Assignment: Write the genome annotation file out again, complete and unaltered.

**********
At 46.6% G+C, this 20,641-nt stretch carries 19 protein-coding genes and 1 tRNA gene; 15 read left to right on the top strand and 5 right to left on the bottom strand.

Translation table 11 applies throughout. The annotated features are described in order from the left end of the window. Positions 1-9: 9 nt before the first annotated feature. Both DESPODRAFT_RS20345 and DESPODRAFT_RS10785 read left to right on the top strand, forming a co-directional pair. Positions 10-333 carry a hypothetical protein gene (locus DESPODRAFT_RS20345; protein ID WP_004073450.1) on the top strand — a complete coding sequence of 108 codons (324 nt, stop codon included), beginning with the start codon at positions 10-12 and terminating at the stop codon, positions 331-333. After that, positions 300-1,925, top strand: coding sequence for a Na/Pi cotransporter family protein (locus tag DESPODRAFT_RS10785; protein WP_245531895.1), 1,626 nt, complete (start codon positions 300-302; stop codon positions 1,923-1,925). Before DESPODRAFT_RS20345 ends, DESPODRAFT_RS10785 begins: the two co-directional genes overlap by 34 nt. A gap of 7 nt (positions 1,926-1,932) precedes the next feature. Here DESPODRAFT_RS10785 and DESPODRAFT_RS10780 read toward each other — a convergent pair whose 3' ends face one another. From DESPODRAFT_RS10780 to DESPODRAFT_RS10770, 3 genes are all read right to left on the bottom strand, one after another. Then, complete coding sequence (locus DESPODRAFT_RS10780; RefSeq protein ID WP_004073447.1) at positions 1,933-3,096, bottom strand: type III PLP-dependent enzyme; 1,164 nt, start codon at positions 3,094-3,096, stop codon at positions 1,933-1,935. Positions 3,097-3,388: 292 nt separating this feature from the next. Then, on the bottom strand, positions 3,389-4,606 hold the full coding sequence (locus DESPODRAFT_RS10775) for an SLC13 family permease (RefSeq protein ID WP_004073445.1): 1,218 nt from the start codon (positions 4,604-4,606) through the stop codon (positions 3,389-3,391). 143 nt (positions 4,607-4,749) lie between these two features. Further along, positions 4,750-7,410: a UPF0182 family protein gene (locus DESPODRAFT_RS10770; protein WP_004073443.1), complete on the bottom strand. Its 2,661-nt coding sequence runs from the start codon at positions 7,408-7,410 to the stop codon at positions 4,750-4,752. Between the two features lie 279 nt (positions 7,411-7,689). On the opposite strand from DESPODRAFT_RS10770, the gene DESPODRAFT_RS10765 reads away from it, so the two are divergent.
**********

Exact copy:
At 46.6% G+C, this 20,641-nt stretch carries 19 protein-coding genes and 1 tRNA gene; 15 read left to right on the top strand and 5 right to left on the bottom strand.

Translation table 11 applies throughout. The annotated features are described in order from the left end of the window. Positions 1-9: 9 nt before the first annotated feature. Both DESPODRAFT_RS20345 and DESPODRAFT_RS10785 read left to right on the top strand, forming a co-directional pair. Positions 10-333 carry a hypothetical protein gene (locus DESPODRAFT_RS20345; protein ID WP_004073450.1) on the top strand — a complete coding sequence of 108 codons (324 nt, stop codon included), beginning with the start codon at positions 10-12 and terminating at the stop codon, positions 331-333. After that, positions 300-1,925, top strand: coding sequence for a Na/Pi cotransporter family protein (locus tag DESPODRAFT_RS10785; protein WP_245531895.1), 1,626 nt, complete (start codon positions 300-302; stop codon positions 1,923-1,925). Before DESPODRAFT_RS20345 ends, DESPODRAFT_RS10785 begins: the two co-directional genes overlap by 34 nt. A gap of 7 nt (positions 1,926-1,932) precedes the next feature. Here DESPODRAFT_RS10785 and DESPODRAFT_RS10780 read toward each other — a convergent pair whose 3' ends face one another. From DESPODRAFT_RS10780 to DESPODRAFT_RS10770, 3 genes are all read right to left on the bottom strand, one after another. Then, complete coding sequence (locus DESPODRAFT_RS10780; RefSeq protein ID WP_004073447.1) at positions 1,933-3,096, bottom strand: type III PLP-dependent enzyme; 1,164 nt, start codon at positions 3,094-3,096, stop codon at positions 1,933-1,935. Positions 3,097-3,388: 292 nt separating this feature from the next. Then, on the bottom strand, positions 3,389-4,606 hold the full coding sequence (locus DESPODRAFT_RS10775) for an SLC13 family permease (RefSeq protein ID WP_004073445.1): 1,218 nt from the start codon (positions 4,604-4,606) through the stop codon (positions 3,389-3,391). 143 nt (positions 4,607-4,749) lie between these two features. Further along, positions 4,750-7,410: a UPF0182 family protein gene (locus DESPODRAFT_RS10770; protein WP_004073443.1), complete on the bottom strand. Its 2,661-nt coding sequence runs from the start codon at positions 7,408-7,410 to the stop codon at positions 4,750-4,752. Between the two features lie 279 nt (positions 7,411-7,689). On the opposite strand from DESPODRAFT_RS10770, the gene DESPODRAFT_RS10765 reads away from it, so the two are divergent.